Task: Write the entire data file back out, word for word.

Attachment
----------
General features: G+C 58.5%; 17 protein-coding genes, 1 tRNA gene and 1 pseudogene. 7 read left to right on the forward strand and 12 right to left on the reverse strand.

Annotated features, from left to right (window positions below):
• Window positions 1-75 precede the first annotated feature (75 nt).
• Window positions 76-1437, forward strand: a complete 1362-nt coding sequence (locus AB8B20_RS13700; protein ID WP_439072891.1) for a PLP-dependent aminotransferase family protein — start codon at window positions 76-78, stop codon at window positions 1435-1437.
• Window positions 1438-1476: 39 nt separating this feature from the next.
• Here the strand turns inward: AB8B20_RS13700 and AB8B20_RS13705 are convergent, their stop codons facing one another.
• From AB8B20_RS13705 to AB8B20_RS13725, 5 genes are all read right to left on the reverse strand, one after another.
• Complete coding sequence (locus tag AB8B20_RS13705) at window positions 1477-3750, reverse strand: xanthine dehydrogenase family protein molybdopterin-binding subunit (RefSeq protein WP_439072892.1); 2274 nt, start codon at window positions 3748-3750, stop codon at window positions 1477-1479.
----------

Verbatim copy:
General features: G+C 58.5%; 17 protein-coding genes, 1 tRNA gene and 1 pseudogene. 7 read left to right on the forward strand and 12 right to left on the reverse strand.

Annotated features, from left to right (window positions below):
• Window positions 1-75 precede the first annotated feature (75 nt).
• Window positions 76-1437, forward strand: a complete 1362-nt coding sequence (locus AB8B20_RS13700; protein ID WP_439072891.1) for a PLP-dependent aminotransferase family protein — start codon at window positions 76-78, stop codon at window positions 1435-1437.
• Window positions 1438-1476: 39 nt separating this feature from the next.
• Here the strand turns inward: AB8B20_RS13700 and AB8B20_RS13705 are convergent, their stop codons facing one another.
• From AB8B20_RS13705 to AB8B20_RS13725, 5 genes are all read right to left on the reverse strand, one after another.
• Complete coding sequence (locus tag AB8B20_RS13705) at window positions 1477-3750, reverse strand: xanthine dehydrogenase family protein molybdopterin-binding subunit (RefSeq protein WP_439072892.1); 2274 nt, start codon at window positions 3748-3750, stop codon at window positions 1477-1479.